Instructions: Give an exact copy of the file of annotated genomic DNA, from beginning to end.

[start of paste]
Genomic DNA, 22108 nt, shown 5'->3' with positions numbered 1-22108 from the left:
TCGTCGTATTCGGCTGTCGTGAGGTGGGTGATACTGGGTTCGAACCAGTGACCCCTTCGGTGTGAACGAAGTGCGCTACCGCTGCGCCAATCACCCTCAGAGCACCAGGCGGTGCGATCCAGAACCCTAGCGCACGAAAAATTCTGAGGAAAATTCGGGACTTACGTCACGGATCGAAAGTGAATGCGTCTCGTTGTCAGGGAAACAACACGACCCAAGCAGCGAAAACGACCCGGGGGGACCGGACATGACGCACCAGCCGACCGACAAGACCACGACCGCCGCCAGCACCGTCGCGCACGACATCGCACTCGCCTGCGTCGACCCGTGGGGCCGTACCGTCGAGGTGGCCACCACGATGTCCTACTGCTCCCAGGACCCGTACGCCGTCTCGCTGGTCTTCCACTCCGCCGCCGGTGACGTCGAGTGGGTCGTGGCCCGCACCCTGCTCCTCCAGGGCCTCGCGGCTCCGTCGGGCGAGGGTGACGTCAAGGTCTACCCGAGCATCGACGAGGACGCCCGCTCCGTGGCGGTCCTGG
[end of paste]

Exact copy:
Genomic DNA, 22108 nt, shown 5'->3' with positions numbered 1-22108 from the left:
TCGTCGTATTCGGCTGTCGTGAGGTGGGTGATACTGGGTTCGAACCAGTGACCCCTTCGGTGTGAACGAAGTGCGCTACCGCTGCGCCAATCACCCTCAGAGCACCAGGCGGTGCGATCCAGAACCCTAGCGCACGAAAAATTCTGAGGAAAATTCGGGACTTACGTCACGGATCGAAAGTGAATGCGTCTCGTTGTCAGGGAAACAACACGACCCAAGCAGCGAAAACGACCCGGGGGGACCGGACATGACGCACCAGCCGACCGACAAGACCACGACCGCCGCCAGCACCGTCGCGCACGACATCGCACTCGCCTGCGTCGACCCGTGGGGCCGTACCGTCGAGGTGGCCACCACGATGTCCTACTGCTCCCAGGACCCGTACGCCGTCTCGCTGGTCTTCCACTCCGCCGCCGGTGACGTCGAGTGGGTCGTGGCCCGCACCCTGCTCCTCCAGGGCCTCGCGGCTCCGTCGGGCGAGGGTGACGTCAAGGTCTACCCGAGCATCGACGAGGACGCCCGCTCCGTGGCGGTCCTGG